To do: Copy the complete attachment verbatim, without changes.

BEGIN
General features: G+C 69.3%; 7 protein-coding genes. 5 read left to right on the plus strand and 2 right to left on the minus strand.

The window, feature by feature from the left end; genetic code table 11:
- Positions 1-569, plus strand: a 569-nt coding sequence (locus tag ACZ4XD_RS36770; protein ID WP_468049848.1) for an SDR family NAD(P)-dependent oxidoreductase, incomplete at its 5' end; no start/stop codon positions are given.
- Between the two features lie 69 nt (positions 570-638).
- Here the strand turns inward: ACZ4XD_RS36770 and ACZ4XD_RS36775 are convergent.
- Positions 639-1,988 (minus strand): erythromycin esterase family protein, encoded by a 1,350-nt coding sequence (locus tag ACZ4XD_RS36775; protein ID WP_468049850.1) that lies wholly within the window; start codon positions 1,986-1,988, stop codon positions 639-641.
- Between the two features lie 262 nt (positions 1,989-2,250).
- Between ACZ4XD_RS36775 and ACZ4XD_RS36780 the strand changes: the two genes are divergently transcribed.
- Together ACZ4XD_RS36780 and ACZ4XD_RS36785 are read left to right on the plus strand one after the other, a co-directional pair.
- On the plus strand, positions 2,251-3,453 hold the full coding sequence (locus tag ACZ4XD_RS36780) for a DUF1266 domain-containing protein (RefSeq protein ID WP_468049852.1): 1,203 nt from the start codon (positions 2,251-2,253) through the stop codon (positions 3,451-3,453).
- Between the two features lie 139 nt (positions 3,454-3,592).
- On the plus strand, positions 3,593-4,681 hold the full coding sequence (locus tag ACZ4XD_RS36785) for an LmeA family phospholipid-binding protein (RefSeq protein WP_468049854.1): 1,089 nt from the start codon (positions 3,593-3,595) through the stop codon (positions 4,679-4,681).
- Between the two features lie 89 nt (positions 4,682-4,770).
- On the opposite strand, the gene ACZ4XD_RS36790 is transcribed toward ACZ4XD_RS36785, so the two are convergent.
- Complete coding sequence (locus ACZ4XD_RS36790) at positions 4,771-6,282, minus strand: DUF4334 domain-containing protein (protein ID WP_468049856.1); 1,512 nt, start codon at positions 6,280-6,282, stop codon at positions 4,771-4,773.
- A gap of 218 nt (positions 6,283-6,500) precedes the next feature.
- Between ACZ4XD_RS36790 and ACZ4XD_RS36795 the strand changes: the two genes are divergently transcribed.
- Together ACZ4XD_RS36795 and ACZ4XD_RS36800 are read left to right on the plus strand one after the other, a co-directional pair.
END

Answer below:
General features: G+C 69.3%; 7 protein-coding genes. 5 read left to right on the plus strand and 2 right to left on the minus strand.

The window, feature by feature from the left end; genetic code table 11:
- Positions 1-569, plus strand: a 569-nt coding sequence (locus tag ACZ4XD_RS36770; protein ID WP_468049848.1) for an SDR family NAD(P)-dependent oxidoreductase, incomplete at its 5' end; no start/stop codon positions are given.
- Between the two features lie 69 nt (positions 570-638).
- Here the strand turns inward: ACZ4XD_RS36770 and ACZ4XD_RS36775 are convergent.
- Positions 639-1,988 (minus strand): erythromycin esterase family protein, encoded by a 1,350-nt coding sequence (locus tag ACZ4XD_RS36775; protein ID WP_468049850.1) that lies wholly within the window; start codon positions 1,986-1,988, stop codon positions 639-641.
- Between the two features lie 262 nt (positions 1,989-2,250).
- Between ACZ4XD_RS36775 and ACZ4XD_RS36780 the strand changes: the two genes are divergently transcribed.
- Together ACZ4XD_RS36780 and ACZ4XD_RS36785 are read left to right on the plus strand one after the other, a co-directional pair.
- On the plus strand, positions 2,251-3,453 hold the full coding sequence (locus tag ACZ4XD_RS36780) for a DUF1266 domain-containing protein (RefSeq protein ID WP_468049852.1): 1,203 nt from the start codon (positions 2,251-2,253) through the stop codon (positions 3,451-3,453).
- Between the two features lie 139 nt (positions 3,454-3,592).
- On the plus strand, positions 3,593-4,681 hold the full coding sequence (locus tag ACZ4XD_RS36785) for an LmeA family phospholipid-binding protein (RefSeq protein WP_468049854.1): 1,089 nt from the start codon (positions 3,593-3,595) through the stop codon (positions 4,679-4,681).
- Between the two features lie 89 nt (positions 4,682-4,770).
- On the opposite strand, the gene ACZ4XD_RS36790 is transcribed toward ACZ4XD_RS36785, so the two are convergent.
- Complete coding sequence (locus ACZ4XD_RS36790) at positions 4,771-6,282, minus strand: DUF4334 domain-containing protein (protein ID WP_468049856.1); 1,512 nt, start codon at positions 6,280-6,282, stop codon at positions 4,771-4,773.
- A gap of 218 nt (positions 6,283-6,500) precedes the next feature.
- Between ACZ4XD_RS36790 and ACZ4XD_RS36795 the strand changes: the two genes are divergently transcribed.
- Together ACZ4XD_RS36795 and ACZ4XD_RS36800 are read left to right on the plus strand one after the other, a co-directional pair.